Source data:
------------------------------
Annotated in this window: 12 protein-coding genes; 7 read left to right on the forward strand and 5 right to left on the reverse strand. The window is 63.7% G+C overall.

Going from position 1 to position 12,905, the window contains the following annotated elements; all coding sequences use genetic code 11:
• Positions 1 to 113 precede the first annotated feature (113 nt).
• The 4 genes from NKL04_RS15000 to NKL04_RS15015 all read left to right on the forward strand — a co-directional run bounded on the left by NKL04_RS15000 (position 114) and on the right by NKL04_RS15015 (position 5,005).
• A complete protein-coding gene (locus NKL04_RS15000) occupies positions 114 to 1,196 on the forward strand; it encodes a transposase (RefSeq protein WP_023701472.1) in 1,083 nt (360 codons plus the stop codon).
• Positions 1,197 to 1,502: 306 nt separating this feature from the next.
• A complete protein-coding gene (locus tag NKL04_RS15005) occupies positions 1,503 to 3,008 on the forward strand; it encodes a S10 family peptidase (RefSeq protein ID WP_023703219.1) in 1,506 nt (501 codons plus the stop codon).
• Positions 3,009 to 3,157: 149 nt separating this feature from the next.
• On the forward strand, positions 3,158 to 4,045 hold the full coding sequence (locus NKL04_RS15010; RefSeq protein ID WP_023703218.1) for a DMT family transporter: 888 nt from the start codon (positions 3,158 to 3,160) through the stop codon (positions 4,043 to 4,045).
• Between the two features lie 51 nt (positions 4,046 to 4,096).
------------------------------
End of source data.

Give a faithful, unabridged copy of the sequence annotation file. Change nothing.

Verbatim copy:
Annotated in this window: 12 protein-coding genes; 7 read left to right on the forward strand and 5 right to left on the reverse strand. The window is 63.7% G+C overall.

Going from position 1 to position 12,905, the window contains the following annotated elements; all coding sequences use genetic code 11:
• Positions 1 to 113 precede the first annotated feature (113 nt).
• The 4 genes from NKL04_RS15000 to NKL04_RS15015 all read left to right on the forward strand — a co-directional run bounded on the left by NKL04_RS15000 (position 114) and on the right by NKL04_RS15015 (position 5,005).
• A complete protein-coding gene (locus NKL04_RS15000) occupies positions 114 to 1,196 on the forward strand; it encodes a transposase (RefSeq protein WP_023701472.1) in 1,083 nt (360 codons plus the stop codon).
• Positions 1,197 to 1,502: 306 nt separating this feature from the next.
• A complete protein-coding gene (locus tag NKL04_RS15005) occupies positions 1,503 to 3,008 on the forward strand; it encodes a S10 family peptidase (RefSeq protein ID WP_023703219.1) in 1,506 nt (501 codons plus the stop codon).
• Positions 3,009 to 3,157: 149 nt separating this feature from the next.
• On the forward strand, positions 3,158 to 4,045 hold the full coding sequence (locus NKL04_RS15010; RefSeq protein ID WP_023703218.1) for a DMT family transporter: 888 nt from the start codon (positions 3,158 to 3,160) through the stop codon (positions 4,043 to 4,045).
• Between the two features lie 51 nt (positions 4,046 to 4,096).